Traders and structurers protect their interests and the one of their clients; the rating agency respects its defined rating processes; the department of risk defends the interests of its bank; the CVA desk and investors look for return.

Pricing tools, data on market conditions, instructions and deadlines will be handed to the participants all along the case study.

At the end of the game, realized losses by each agent will be computed.

Exam – Exam and Q&A on the Project
Date: 06/12/2019
Teacher: Loïc BRIN & François CRENIN
Abstract

The exam lasts for one hour and a half, and is made of three exercises.

The last hour of the lecture is devoted to the projects through round tables: the teachers drive the group in their projects by answering their questions.

Structure of the exam:

  1. A technical exercise of mathematical finance (for instance a pricing question)
  2. An exercise of finance (for instance solving a hedging issue)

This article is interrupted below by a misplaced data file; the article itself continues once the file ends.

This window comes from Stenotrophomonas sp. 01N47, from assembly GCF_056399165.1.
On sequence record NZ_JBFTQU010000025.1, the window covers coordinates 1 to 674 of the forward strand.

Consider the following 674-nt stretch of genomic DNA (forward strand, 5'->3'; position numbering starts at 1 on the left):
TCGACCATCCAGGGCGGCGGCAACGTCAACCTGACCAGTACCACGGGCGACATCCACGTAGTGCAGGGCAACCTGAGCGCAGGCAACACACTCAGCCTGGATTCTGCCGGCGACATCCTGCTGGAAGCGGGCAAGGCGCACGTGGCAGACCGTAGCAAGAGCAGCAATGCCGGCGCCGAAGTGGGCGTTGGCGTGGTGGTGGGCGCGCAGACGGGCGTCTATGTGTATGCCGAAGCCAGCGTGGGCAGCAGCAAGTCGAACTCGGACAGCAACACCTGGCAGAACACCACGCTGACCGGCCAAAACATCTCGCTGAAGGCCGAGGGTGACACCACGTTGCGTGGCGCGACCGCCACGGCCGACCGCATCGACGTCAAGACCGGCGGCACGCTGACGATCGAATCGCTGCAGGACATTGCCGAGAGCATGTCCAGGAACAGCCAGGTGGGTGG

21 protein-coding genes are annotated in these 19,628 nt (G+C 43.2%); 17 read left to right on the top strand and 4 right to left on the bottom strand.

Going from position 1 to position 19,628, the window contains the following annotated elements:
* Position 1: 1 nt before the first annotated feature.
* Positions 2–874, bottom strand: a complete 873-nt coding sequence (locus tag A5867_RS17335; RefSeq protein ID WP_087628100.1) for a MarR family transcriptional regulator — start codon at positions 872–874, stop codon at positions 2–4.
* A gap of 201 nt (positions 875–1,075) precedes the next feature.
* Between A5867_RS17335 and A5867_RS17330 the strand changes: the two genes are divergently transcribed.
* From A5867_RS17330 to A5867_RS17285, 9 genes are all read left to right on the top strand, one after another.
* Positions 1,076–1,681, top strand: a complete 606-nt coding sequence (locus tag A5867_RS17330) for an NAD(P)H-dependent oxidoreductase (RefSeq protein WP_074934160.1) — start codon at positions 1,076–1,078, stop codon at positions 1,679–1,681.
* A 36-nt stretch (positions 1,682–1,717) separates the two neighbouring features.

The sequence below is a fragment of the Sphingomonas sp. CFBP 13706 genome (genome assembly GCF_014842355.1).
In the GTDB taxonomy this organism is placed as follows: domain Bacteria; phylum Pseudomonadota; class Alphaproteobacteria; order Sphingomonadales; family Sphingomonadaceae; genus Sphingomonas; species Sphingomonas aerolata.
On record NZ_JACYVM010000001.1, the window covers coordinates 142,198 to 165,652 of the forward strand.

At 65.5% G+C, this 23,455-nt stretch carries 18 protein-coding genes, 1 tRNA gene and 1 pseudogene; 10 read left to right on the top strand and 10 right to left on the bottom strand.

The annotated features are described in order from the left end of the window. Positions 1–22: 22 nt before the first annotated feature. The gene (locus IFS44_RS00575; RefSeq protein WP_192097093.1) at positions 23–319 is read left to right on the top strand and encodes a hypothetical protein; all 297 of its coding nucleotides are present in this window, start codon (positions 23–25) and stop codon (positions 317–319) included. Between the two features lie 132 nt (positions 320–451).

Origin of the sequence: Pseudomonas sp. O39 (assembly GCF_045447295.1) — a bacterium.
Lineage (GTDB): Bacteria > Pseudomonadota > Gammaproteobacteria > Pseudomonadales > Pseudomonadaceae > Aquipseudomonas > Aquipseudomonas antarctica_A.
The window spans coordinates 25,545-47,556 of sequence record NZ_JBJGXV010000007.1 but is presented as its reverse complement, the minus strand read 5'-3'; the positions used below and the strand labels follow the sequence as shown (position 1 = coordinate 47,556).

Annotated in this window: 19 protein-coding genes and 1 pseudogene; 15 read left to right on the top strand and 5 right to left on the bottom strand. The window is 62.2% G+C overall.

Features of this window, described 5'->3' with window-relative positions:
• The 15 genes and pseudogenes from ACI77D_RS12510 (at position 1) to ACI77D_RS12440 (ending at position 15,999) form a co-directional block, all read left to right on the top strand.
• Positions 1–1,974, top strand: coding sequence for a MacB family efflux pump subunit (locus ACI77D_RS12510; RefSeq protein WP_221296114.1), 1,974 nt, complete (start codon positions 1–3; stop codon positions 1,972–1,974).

3. A non-technical question (for instance answering a question about credit risk within our economies)
Projects
Date: 06/12/2019
Teacher: Loïc BRIN & François CRENIN
Abstract

Students gathered in groups of 2 or 3 must conduct a project to pass the class. These projects are based on recent published papers and consist in studying the existing bibliography on the subject, and implementing numerically the paper focusing on the methodological choices that were made.

Students must write a small report (maximum 15 pages) and make available their code that will be tested with the teachers during an oral presentation.

2018-2019 projects will be published on the website at the end of october.